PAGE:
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How to Change HTML Elements with jQuery

WThere are a few ways to change already existing HTML elements with jQuery, depending on what you want to change. For example, say you wanted to change the text of the elements in the page that you just worked on.

Instead of having each element say "Here's," you want it to say "Item." You could add an ID to each element and then change the HTML with the html() or the text() function. But that seems like a lot of work. And it creates another problem if the HTML changes somewhere along the way.

Another way is to loop through each of the list items and change them. jQuery has its own way to loop, called each(). The each() loop method has an advantage over the while and for loops: The each() function can be used with jQuery so you get the full advantage of all the jQuery functions and you can chain the each() function with other jQuery functions.

Chaining is the term used with jQuery to describe what you do when you connect functions with dots in order to make the function apply to the chain.

With just two elements to change, you'd probably just do this in the HTML itself, but this example shows the process and functions for changing HTML so that you can use it when you really need it.

This listing shows the HTML and JavaScript for this example.

<!doctype html>
<html>
<head>
<title>jQuery</title>
<script type="text/javascript"
   src="http://ajax.aspnetcdn.com/ajax/jQuery/jquery-1.8.1.min.js">
</script>
</head>
<body>
<h1>Adding HTML</h1>
<ul id="theList">
    <li>Here's 1</li>
    <li>Here's 2</li>
</ul>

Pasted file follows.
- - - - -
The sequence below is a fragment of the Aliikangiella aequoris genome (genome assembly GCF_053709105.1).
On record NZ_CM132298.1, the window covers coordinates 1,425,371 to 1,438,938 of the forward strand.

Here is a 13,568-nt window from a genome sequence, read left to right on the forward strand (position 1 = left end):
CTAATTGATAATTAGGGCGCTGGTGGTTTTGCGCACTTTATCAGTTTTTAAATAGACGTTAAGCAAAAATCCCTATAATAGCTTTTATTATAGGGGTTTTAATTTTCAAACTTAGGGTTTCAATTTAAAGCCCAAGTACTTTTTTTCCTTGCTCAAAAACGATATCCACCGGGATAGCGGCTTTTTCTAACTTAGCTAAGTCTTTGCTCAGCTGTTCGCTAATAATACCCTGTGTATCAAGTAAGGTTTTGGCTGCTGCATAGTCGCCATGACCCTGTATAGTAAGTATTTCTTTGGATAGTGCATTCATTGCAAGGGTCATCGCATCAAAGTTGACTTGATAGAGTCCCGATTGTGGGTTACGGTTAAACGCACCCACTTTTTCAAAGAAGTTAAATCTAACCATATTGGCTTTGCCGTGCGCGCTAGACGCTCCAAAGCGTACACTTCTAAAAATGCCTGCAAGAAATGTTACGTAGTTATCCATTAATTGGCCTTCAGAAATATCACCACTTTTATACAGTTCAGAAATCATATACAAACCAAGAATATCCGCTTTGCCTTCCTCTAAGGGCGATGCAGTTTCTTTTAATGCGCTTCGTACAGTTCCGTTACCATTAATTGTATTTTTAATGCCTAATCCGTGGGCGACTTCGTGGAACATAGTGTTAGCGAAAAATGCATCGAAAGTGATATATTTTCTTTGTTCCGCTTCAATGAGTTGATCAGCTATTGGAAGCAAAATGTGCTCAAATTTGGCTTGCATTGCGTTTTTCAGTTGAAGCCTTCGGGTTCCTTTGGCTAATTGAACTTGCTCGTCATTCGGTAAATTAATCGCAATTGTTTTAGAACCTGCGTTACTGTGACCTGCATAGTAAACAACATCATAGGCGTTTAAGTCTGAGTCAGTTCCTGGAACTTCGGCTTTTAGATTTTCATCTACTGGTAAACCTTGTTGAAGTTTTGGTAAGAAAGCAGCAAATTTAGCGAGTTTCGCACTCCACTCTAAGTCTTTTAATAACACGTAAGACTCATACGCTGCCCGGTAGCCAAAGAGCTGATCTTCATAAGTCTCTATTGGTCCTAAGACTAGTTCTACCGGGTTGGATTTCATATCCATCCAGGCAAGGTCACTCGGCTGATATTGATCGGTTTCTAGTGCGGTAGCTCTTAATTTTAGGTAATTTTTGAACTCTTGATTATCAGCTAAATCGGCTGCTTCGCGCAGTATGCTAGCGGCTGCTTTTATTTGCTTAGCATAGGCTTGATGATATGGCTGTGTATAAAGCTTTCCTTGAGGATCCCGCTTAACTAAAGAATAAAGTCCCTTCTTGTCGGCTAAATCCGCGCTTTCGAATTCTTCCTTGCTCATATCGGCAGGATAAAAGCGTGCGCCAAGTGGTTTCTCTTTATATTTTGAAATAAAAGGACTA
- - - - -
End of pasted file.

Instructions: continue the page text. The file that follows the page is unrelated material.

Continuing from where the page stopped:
<script type="text/javascript">
$(document).ready(function() {
    $("#theList").append("<li>Here's 3</li>");
    $("#theList li").each(function() {
        var existingText = $(this).text().substr(7,1);
        $(this).text("Item " + existingText);
    });
});
</script>
</body>
</html>

The JavaScript and jQuery here shows a few new things, so look a bit closer at the code.

The first line of the new code is this:

$("#theList li").each(function() {

That line uses a selector to find all <li> elements within the ID of theList. That's a little different than the other selectors you see and represents how jQuery can use the page's hierarchy to access only the items that you want.

The each() function is changed onto the selector and sets up an anonymous function. At this point, you know that the code will begin looping through each <li> element within the ID of theList.

The next line of code looks like this:

var existingText = $(this).text().substr(7,1);

This code sets up a plain JavaScript variable, existingText, and sets it equal to the result of $(this).text().substr(7,1). But what's this, or more appropriately, $(this)? The special selector $(this) refers to the current element being worked on. JavaScript has an equivalent called this, but you want the jQuery version, so you wrap it in the dollar sign/parentheses notation.

The $(this) selector is chained to the jQuery text() function, which retrieves the elements text, with no HTML markup, just the text. The text() function is then chained to the substr() function. The substr() function grabs a substring, or portion of a string, and returns it.

In this case, you want substr() to return to you one single character beginning at the seventh position. You can do this because you know that every element begins with the word Here's followed by a space, like this:

Here's 1

Counting characters from the left, there are six characters in Here's plus one character for the space. That makes seven, so you end up with substr(7,1). Granted, this breaks when you get to ten items because you're only returning a single character.

You could fancy this up by using a regular expression, which you haven't really spent time on yet, so for this example, leave it as is. Okay, if you must know, you could replace the substr() function with the match() function, and it would look like this:

var existingText = $(this).text().match(/[d]/);

Back to reality and the example, the final line of code looks like this:

$(this).text("Item " + existingText);

That line simply calls the text() function, but instead of returning text, this time you set it to "Item " + existingText. Because you have the number of the item in the variable existingText, it's like you're appending it.

A page viewed in a browser looks like this one.

image0.jpg
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